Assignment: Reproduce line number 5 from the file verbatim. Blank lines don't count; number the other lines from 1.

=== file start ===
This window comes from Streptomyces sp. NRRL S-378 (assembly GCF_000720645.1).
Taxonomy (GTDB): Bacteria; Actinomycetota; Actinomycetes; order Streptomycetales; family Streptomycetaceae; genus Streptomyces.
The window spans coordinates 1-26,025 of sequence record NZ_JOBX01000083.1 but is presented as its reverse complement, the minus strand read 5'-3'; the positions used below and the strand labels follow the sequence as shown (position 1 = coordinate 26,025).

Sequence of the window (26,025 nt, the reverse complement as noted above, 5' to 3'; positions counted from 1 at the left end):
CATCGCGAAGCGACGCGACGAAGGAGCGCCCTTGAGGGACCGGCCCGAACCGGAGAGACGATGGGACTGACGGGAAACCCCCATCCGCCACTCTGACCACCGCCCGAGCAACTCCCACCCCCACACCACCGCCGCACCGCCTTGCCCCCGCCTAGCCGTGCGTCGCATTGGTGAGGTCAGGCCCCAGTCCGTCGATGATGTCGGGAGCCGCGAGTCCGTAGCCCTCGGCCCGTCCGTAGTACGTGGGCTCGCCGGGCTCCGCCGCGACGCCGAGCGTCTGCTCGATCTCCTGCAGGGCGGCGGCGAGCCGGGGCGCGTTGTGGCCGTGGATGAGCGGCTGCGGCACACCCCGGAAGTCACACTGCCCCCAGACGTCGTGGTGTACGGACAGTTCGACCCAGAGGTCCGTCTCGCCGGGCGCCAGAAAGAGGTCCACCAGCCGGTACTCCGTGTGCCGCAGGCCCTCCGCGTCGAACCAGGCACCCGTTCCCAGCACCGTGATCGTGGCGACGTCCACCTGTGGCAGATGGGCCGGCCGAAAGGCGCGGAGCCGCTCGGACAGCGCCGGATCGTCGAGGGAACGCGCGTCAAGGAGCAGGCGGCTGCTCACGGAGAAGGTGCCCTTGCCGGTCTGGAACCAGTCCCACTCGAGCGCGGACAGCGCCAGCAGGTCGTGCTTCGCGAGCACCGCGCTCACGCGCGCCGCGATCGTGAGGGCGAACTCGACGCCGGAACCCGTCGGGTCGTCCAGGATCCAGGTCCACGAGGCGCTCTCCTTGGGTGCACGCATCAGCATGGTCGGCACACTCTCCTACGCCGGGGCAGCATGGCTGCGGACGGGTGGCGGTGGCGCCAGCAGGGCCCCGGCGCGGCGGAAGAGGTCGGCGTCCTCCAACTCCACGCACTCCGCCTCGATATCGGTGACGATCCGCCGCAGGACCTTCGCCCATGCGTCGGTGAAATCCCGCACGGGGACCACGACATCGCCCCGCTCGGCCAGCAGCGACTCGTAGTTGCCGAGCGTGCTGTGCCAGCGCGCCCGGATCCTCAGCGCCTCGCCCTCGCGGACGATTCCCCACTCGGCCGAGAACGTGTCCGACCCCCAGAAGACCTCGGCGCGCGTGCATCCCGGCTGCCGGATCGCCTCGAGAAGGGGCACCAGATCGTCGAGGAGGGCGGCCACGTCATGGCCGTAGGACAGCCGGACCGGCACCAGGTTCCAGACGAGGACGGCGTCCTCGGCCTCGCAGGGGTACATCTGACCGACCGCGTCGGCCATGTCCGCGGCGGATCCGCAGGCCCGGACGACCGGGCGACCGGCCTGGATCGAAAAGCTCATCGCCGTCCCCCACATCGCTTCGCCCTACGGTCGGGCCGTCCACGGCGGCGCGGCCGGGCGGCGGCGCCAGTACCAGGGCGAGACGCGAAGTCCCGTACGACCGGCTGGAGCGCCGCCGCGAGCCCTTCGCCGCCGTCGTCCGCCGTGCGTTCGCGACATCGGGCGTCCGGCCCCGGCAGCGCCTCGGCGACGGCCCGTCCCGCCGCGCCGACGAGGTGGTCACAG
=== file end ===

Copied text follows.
CATCGCGAAGCGACGCGACGAAGGAGCGCCCTTGAGGGACCGGCCCGAACCGGAGAGACGATGGGACTGACGGGAAACCCCCATCCGCCACTCTGACCACCGCCCGAGCAACTCCCACCCCCACACCACCGCCGCACCGCCTTGCCCCCGCCTAGCCGTGCGTCGCATTGGTGAGGTCAGGCCCCAGTCCGTCGATGATGTCGGGAGCCGCGAGTCCGTAGCCCTCGGCCCGTCCGTAGTACGTGGGCTCGCCGGGCTCCGCCGCGACGCCGAGCGTCTGCTCGATCTCCTGCAGGGCGGCGGCGAGCCGGGGCGCGTTGTGGCCGTGGATGAGCGGCTGCGGCACACCCCGGAAGTCACACTGCCCCCAGACGTCGTGGTGTACGGACAGTTCGACCCAGAGGTCCGTCTCGCCGGGCGCCAGAAAGAGGTCCACCAGCCGGTACTCCGTGTGCCGCAGGCCCTCCGCGTCGAACCAGGCACCCGTTCCCAGCACCGTGATCGTGGCGACGTCCACCTGTGGCAGATGGGCCGGCCGAAAGGCGCGGAGCCGCTCGGACAGCGCCGGATCGTCGAGGGAACGCGCGTCAAGGAGCAGGCGGCTGCTCACGGAGAAGGTGCCCTTGCCGGTCTGGAACCAGTCCCACTCGAGCGCGGACAGCGCCAGCAGGTCGTGCTTCGCGAGCACCGCGCTCACGCGCGCCGCGATCGTGAGGGCGAACTCGACGCCGGAACCCGTCGGGTCGTCCAGGATCCAGGTCCACGAGGCGCTCTCCTTGGGTGCACGCATCAGCATGGTCGGCACACTCTCCTACGCCGGGGCAGCATGGCTGCGGACGGGTGGCGGTGGCGCCAGCAGGGCCCCGGCGCGGCGGAAGAGGTCGGCGTCCTCCAACTCCACGCACTCCGCCTCGATATCGGTGACGATCCGCCGCAGGACCTTCGCCCATGCGTCGGTGAAATCCCGCACGGGGACCACGACATCGCCCCGCTCGGCCAGCAGCGACTCGTAGTTGCCGAGCGTGCTGTGCCAGCGCGCCCGGATCCTCAGCGCCTCGCCCTCGCGGACGATTCCCCACTCGGCCGAGAACGTGTCCGACCCCCAGAAGACCTCGGCGCGCGTGCATCCCGGCTGCCGGATCGCCTCGAGAAGGGGCACCAGATCGTCGAGGAGGGCGGCCACGTCATGGCCGTAGGACAGCCGGACCGGCACCAGGTTCCAGACGAGGACGGCGTCCTCGGCCTCGCAGGGGTACATCTGACCGACCGCGTCGGCCATGTCCGCGGCGGATCCGCAGGCCCGGACGACCGGGCGACCGGCCTGGATCGAAAAGCTCATCGCCGTCCCCCACATCGCTTCGCCCTACGGTCGGGCCGTCCACGGCGGCGCGGCCGGGCGGCGGCGCCAGTACCAGGGCGAGACGCGAAGTCCCGTACGACCGGCTGGAGCGCCGCCGCGAGCCCTTCGCCGCCGTCGTCCGCCGTGCGTTCGCGACATCGGGCGTCCGGCCCCGGCAGCGCCTCGGCGACGGCCCGTCCCGCCGCGCCGACGAGGTGGTCACAG